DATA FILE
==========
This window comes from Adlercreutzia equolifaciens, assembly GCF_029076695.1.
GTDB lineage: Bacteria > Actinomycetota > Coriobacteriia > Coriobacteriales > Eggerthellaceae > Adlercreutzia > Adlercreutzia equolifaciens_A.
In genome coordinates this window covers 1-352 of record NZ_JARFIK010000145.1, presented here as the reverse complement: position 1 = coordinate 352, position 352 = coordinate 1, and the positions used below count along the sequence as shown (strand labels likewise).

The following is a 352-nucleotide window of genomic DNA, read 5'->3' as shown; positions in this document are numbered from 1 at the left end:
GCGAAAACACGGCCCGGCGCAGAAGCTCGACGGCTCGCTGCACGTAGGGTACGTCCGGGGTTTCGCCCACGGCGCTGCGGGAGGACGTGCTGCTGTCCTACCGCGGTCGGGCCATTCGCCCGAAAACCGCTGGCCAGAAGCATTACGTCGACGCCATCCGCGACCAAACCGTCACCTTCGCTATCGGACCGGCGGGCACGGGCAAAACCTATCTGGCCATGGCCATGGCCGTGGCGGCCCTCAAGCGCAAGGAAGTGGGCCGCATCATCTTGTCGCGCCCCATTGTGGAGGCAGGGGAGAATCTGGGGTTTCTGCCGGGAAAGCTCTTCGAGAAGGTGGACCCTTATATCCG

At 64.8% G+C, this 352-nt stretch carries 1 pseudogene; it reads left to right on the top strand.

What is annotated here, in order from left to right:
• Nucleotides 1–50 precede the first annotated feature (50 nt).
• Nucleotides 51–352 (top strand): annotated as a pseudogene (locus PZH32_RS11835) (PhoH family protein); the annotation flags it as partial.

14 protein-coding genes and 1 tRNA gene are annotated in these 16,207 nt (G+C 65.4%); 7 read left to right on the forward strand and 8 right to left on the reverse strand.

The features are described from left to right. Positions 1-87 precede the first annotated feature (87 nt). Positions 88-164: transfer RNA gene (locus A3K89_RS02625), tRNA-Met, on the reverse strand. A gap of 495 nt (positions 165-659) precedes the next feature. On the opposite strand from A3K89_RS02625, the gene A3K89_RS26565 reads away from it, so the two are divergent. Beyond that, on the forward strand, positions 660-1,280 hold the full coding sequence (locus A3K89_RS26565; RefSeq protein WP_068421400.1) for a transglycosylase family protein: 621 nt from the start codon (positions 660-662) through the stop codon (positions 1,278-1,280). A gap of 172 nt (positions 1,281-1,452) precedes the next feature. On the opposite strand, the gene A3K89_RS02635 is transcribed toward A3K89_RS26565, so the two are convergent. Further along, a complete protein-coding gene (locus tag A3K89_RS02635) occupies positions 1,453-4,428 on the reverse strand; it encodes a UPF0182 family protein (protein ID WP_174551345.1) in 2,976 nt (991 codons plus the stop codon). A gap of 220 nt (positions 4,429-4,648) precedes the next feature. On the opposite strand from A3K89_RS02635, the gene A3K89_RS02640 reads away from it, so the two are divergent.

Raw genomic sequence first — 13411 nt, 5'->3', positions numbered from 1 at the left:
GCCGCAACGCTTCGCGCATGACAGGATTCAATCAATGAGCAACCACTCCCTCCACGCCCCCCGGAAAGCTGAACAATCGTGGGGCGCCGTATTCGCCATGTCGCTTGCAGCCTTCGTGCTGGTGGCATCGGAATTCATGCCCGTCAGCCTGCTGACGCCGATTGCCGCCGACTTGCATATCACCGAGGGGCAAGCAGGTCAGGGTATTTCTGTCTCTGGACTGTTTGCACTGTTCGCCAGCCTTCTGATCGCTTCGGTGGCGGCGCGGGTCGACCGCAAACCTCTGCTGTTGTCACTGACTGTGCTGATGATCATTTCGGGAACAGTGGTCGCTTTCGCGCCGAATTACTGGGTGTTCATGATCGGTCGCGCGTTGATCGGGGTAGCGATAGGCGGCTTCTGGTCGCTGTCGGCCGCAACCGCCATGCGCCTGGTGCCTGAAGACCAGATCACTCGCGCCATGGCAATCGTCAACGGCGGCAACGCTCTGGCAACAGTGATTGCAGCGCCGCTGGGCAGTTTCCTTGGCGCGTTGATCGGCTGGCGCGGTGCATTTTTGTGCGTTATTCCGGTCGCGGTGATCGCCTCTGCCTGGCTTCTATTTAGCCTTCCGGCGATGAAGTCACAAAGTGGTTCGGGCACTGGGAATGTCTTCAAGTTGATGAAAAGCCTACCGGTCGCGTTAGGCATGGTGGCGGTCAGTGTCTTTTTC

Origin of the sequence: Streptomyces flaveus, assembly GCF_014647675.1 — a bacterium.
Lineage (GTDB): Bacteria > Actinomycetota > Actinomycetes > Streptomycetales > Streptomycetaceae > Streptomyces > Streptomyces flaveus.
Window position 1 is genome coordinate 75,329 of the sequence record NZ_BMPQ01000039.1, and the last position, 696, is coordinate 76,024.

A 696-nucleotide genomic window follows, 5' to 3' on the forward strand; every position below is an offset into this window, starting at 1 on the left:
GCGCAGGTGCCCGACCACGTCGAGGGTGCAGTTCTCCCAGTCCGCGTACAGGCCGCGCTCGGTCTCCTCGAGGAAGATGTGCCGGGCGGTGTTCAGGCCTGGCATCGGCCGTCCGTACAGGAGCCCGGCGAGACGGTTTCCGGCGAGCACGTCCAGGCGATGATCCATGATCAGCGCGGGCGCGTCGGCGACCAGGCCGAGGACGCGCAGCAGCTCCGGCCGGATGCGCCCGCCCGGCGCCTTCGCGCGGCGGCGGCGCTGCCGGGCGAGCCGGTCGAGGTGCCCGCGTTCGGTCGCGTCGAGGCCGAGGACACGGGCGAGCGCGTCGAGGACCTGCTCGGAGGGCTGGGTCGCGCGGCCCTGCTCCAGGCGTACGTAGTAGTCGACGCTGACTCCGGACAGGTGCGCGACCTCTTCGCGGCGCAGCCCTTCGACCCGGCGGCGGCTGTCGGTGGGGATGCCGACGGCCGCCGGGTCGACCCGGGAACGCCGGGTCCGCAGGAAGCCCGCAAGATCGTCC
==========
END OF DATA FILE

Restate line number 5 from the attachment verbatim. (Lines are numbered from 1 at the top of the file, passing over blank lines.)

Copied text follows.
GCGAAAACACGGCCCGGCGCAGAAGCTCGACGGCTCGCTGCACGTAGGGTACGTCCGGGGTTTCGCCCACGGCGCTGCGGGAGGACGTGCTGCTGTCCTACCGCGGTCGGGCCATTCGCCCGAAAACCGCTGGCCAGAAGCATTACGTCGACGCCATCCGCGACCAAACCGTCACCTTCGCTATCGGACCGGCGGGCACGGGCAAAACCTATCTGGCCATGGCCATGGCCGTGGCGGCCCTCAAGCGCAAGGAAGTGGGCCGCATCATCTTGTCGCGCCCCATTGTGGAGGCAGGGGAGAATCTGGGGTTTCTGCCGGGAAAGCTCTTCGAGAAGGTGGACCCTTATATCCG